By Show and Tell
By Bree Davies
By Bree Davies
By Cory Casciato
By Emilie Johnson
By Robin Edwards
By Bree Davis
By Josiah M. Hesse
The origins of Toulouse-Lautrec's cipher--the conjoined initials of his name, H, T and L, arranged in a circle--are considerably clearer. He was obviously inspired by Japanese marks, and the cipher is also related to the contemporary graphic design of English adherents to the arts and crafts movement, whose designs were pointedly Japanesque. Just beyond Toulouse-Lautrec's photo and cipher is a portal accented by a wrought-iron arch meant to suggest turn-of-the-century Paris, one of many emphatic decorative accents in the show. The robust and theatrical exhibition design was conceived by museum staffer Jeremy Hillhouse and is very appropriate for an artist whose specialty was the Parisian nightclub poster.
The first leg of the show, subtitled "A Life in Art" and filling two galleries painted a sickly chartreuse, lays out Toulouse-Lautrec's biography in a chronological survey of his art career. He was born in 1864 in Albi, in the south of France, to a wealthy and aristocratic family. As a result of their wealth, Toulouse-Lautrec was the first serious artist to be documented in studio photographs throughout his life, and reproductions of these photos are sprinkled throughout the exhibit. The display of Toulouse-Lautrec's own work starts with drawings done before he began his art training in 1882 in Paris, as a student of Fernand Cormon, who was also Van Gogh's teacher; it ends with some of the last pieces done before his death in 1901, at age 36, from alcoholism and syphilis.
Another nice feature in the design of "A Life in Art" is the use of dates prominently displayed over the pieces. This encourages viewers to see the pieces in order and thus follow Toulouse-Lautrec's stylistic progress during his very brief career. The oldest professional work here is the 1887 oil-on-wood portrait "Albert (Rene) Grenier." This straightforward picture, with just a whisper of impressionism, is typical of French painting in the late nineteenth century. The severe young man, Grenier, is wearing a black vest and a light-blue tie; his goatee and mustache have been carefully waxed and combed. He's a proper young man in a proper portrait, the kind of acceptable approach that Toulouse-Lautrec would quickly abandon. "Woman in the Garden of Monsieur Forest," an oil on canvas that is undated but was probably done between 1889 and 1891, already shows signs of change: This painting is more clearly post-impressionist in style, with unnatural color combinations and expressive and gestural brushwork.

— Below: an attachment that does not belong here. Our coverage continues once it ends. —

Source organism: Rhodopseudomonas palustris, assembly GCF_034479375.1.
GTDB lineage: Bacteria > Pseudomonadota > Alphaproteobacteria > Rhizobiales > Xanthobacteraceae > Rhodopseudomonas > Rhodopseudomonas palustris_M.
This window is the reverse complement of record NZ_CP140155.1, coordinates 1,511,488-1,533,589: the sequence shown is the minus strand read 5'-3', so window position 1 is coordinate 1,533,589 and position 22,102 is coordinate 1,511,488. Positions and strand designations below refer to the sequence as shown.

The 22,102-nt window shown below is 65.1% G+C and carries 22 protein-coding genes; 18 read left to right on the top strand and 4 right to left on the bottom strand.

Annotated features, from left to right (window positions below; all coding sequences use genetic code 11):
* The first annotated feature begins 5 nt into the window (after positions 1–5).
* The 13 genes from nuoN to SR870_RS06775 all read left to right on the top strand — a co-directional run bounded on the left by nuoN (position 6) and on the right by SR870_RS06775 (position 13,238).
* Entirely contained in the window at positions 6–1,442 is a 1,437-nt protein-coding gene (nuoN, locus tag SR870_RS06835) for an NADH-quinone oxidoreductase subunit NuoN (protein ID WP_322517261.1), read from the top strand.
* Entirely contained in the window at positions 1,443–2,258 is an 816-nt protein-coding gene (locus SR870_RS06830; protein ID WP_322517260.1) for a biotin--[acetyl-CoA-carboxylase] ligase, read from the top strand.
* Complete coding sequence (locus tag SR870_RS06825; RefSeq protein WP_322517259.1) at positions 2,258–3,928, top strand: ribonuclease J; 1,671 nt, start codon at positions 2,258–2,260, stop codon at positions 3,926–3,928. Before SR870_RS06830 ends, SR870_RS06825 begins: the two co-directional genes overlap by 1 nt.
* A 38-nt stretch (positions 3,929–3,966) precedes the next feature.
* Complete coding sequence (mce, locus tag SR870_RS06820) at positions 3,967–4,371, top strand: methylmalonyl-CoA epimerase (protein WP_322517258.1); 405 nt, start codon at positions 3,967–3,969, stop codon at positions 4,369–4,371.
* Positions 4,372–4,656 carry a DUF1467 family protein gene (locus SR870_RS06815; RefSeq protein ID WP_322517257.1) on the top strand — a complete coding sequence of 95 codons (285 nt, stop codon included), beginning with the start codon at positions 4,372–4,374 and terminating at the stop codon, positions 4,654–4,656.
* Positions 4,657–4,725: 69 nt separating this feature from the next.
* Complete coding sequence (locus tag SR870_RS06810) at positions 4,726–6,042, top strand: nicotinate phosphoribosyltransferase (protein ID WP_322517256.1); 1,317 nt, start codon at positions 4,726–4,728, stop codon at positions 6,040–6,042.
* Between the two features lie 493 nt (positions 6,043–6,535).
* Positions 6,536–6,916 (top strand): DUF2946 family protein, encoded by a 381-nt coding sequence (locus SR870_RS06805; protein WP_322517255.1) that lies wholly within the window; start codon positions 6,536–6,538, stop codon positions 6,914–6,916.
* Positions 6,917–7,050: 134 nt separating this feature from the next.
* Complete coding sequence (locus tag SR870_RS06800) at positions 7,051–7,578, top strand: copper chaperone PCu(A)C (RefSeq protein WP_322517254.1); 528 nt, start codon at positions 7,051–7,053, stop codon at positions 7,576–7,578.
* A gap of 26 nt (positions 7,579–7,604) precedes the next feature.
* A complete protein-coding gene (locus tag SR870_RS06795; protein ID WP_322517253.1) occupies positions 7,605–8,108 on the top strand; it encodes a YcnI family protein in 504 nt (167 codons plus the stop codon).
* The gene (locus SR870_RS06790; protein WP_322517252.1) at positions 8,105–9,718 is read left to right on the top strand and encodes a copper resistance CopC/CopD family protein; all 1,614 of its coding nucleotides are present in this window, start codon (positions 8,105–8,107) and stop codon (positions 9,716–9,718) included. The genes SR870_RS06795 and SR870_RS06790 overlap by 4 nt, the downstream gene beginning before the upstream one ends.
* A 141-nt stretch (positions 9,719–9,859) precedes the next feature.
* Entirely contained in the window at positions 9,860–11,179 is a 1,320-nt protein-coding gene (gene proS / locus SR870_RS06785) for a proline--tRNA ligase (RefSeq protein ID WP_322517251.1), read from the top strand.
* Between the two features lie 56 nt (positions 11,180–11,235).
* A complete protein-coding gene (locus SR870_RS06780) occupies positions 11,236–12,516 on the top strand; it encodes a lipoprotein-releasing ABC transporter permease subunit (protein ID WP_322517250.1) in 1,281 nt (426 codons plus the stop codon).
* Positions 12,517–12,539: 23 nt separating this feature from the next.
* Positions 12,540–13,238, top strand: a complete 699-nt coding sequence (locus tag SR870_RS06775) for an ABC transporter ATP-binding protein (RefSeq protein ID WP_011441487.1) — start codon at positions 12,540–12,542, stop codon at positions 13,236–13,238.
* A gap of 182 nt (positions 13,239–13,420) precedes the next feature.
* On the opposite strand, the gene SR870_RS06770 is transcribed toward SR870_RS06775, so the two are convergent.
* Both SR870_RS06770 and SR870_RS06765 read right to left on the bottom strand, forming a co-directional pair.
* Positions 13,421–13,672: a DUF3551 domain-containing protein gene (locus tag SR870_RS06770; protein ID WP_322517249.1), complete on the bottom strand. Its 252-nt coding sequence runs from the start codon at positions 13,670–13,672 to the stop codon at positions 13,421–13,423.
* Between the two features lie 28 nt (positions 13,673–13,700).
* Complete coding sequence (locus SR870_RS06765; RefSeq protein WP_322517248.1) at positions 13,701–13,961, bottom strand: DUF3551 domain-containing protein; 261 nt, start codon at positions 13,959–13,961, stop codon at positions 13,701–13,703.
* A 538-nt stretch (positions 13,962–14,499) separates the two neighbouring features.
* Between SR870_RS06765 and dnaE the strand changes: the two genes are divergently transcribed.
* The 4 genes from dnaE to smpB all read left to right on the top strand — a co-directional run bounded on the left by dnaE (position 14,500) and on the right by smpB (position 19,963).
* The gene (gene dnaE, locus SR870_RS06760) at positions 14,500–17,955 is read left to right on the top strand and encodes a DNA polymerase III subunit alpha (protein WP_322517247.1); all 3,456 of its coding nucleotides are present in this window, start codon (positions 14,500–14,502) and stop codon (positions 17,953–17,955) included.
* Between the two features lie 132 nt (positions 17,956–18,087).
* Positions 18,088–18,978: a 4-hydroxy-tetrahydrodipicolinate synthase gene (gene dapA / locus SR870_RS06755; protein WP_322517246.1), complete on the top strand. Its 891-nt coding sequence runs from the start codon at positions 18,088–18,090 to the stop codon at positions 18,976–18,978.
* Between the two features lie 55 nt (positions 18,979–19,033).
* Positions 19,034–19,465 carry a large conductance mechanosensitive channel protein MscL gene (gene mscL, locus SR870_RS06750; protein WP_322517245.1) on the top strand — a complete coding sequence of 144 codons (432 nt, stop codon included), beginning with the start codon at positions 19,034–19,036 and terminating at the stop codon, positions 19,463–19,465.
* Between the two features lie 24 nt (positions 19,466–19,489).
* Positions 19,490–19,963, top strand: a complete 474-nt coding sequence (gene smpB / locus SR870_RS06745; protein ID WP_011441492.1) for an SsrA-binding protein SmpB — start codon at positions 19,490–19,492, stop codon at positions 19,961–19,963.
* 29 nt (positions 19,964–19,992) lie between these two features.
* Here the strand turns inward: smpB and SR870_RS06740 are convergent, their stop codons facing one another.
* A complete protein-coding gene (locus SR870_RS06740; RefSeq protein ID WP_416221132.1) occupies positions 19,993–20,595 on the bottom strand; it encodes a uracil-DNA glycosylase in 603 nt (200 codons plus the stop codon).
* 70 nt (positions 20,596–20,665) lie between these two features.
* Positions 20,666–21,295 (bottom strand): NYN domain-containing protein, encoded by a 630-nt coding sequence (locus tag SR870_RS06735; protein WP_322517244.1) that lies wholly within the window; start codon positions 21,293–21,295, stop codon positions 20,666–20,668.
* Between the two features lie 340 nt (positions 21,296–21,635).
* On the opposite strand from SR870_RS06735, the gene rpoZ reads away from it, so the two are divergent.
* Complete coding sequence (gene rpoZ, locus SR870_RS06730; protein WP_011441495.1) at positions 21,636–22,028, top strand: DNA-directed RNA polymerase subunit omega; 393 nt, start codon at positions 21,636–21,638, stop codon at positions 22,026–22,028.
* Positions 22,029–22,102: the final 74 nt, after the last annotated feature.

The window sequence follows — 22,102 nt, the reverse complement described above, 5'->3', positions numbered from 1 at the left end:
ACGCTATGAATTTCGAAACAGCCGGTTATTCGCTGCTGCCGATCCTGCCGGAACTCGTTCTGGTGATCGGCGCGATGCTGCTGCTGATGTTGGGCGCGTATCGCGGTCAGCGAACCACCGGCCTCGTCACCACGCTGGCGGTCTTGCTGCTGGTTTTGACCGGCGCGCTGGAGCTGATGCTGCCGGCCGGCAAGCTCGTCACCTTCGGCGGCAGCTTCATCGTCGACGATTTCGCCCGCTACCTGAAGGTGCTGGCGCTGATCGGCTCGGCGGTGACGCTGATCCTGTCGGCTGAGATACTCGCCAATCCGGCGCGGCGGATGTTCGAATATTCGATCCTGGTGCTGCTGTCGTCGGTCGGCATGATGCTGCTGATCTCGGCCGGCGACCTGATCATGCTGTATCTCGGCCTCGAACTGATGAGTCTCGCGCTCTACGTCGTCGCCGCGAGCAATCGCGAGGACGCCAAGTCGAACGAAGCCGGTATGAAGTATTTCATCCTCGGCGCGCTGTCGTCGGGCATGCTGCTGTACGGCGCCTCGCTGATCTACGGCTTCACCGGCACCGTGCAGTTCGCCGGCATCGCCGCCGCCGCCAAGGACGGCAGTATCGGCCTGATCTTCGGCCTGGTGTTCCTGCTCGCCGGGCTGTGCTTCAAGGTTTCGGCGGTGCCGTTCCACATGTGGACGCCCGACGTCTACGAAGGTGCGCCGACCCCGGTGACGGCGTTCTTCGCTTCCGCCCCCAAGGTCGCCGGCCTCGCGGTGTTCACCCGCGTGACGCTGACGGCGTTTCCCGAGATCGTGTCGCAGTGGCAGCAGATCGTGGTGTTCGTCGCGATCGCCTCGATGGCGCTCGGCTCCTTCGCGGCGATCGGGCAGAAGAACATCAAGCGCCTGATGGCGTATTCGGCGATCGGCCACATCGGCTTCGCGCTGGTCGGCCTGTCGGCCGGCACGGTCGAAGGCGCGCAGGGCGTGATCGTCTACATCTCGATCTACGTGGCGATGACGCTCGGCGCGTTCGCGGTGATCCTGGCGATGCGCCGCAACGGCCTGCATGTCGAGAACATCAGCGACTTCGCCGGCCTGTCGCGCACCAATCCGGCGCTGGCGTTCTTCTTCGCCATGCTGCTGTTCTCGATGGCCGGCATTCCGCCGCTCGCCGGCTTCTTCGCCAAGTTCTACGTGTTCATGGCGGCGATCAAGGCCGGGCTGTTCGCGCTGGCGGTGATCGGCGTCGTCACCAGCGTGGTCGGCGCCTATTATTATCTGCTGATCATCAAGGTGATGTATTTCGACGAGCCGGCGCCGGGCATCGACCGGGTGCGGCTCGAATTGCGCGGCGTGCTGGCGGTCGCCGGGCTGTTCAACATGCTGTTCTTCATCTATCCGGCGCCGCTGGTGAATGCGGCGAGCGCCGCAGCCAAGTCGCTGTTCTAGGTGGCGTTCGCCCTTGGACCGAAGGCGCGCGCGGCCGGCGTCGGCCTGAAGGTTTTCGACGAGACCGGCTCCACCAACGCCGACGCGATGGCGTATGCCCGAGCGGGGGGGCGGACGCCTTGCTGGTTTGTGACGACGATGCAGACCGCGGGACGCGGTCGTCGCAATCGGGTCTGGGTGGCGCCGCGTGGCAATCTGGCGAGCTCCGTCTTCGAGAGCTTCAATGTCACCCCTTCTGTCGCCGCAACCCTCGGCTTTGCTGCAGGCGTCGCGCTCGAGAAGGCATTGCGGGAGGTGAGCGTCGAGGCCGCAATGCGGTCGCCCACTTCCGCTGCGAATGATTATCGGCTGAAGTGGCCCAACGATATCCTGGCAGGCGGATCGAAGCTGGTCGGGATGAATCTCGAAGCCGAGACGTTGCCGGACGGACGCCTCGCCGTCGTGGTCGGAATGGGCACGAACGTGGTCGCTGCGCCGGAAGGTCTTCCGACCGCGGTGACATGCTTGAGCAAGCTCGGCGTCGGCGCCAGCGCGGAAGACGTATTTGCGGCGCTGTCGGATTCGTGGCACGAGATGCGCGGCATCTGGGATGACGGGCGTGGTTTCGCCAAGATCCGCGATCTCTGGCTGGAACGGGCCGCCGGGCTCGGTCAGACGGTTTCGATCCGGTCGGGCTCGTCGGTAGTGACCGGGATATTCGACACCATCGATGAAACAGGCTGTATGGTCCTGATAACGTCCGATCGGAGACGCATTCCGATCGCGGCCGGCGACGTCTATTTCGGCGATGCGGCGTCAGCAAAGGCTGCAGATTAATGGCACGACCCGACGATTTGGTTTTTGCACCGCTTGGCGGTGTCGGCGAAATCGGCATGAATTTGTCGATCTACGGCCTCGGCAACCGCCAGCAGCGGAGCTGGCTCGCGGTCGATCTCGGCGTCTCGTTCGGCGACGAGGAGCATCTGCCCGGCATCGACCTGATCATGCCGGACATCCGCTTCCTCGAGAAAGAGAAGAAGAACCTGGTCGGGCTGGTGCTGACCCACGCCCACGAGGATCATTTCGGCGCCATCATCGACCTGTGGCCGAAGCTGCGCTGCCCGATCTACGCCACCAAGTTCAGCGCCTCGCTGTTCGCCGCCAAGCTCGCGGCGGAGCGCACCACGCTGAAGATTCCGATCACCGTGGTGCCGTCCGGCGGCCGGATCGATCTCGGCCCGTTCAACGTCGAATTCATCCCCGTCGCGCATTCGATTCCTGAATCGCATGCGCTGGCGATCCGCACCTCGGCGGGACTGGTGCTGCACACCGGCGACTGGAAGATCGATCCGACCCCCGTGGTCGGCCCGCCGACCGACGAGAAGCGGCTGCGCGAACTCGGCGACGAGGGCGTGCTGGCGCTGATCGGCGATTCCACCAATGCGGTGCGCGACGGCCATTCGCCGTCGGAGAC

In conversation, Frey reveals another unconventional aspect of this painting: The subject is a prostitute, a radical choice for Toulouse-Lautrec to have made at the time. Frey points out the coarseness of the woman's features and the fact that she is not wearing a hat--only two of the many elements that indicate she's the sort of person Toulouse-Lautrec's contemporaries would not consider suitable as an artistic subject.
Also in this section is the artist's debut commercial commission, "Moulin Rouge: La Goulue," a poster in color lithography from 1891. This is one of several posters seen in duplicate in the show; Frey says she wanted to have viewers see the same work in different contexts. By 1893, Toulouse-Lautrec was fully into the mature style that would place him among the founders of the Modern movement. In the magnificent and iconic "Aristide Bruant, Dans Son Cabaret," a color lithograph poster advertising a popular entertainer's revue, Toulouse-Lautrec uses bold, simple forms, principally in black accented with red. Bruant's image is shown partly from the rear and from below, two attributes seen in all the classic Toulouse-Lautrecs that reflect his height as well as his backstage presence.
"A Life in Art" finishes with several pieces done during Toulouse-Lautrec's rapid decline in 1899, when he was a patient in the Neuilly psychiatric clinic of Dr. Semalaigne. "Lautrec was diagnosed with memory loss at the clinic," says Frey. "To prove the doctors wrong, he did a drawing from memory." The drawing in question, "At the Circus: The Spanish Walk," is done in black and colored chalks and shows a horse and rider, again seen from the rear and below. The drawing proved that Toulouse-Lautrec's memory was fine, but it also demonstrated that his tenure as a cutting-edge artist was coming to an end.
After this big-picture look at Toulouse-Lautrec, the exhibit leads into a series of sections devoted to different ways of understanding his art. The first, a garishly decorated room painted pale coral, with a blue damask fabric applied below the white-painted chair rail, is titled "Lautrec's Models." Here Frey addresses the fact that Toulouse-Lautrec used the same people as subjects over and over. Among the featured models are his cousin Gabriel, who looked just like Toulouse-Lautrec except that he was six feet tall, and legendary entertainers such as Lo•e Fuller and Sarah Bernhardt.
Next up is "Lautrec's Posters," which fills two large galleries that have been painted a pale blue and accented with a black wrought-iron fence. Many of the artist's most famous posters are displayed here, as well as some less well-known examples. For example, "May Milton" and "May Belfort," color lithographs done in 1895, hang side by side; they were commissioned by lesbian lovers who performed in nightclub acts. Toulouse-Lautrec was interested in the lesbian demimonde that was apparently out in the open at that time in Paris--these were the gay '90s, after all. But another subject, the prostitutes Toulouse-Lautrec so frequently depicts, posed a problem for Frey, who needed to put together a family-friendly display. "The show is not for children," she notes, "but we wanted to allow parents the choice of bringing their children, so we set the prostitutes off to the side in their own space that is clearly labeled."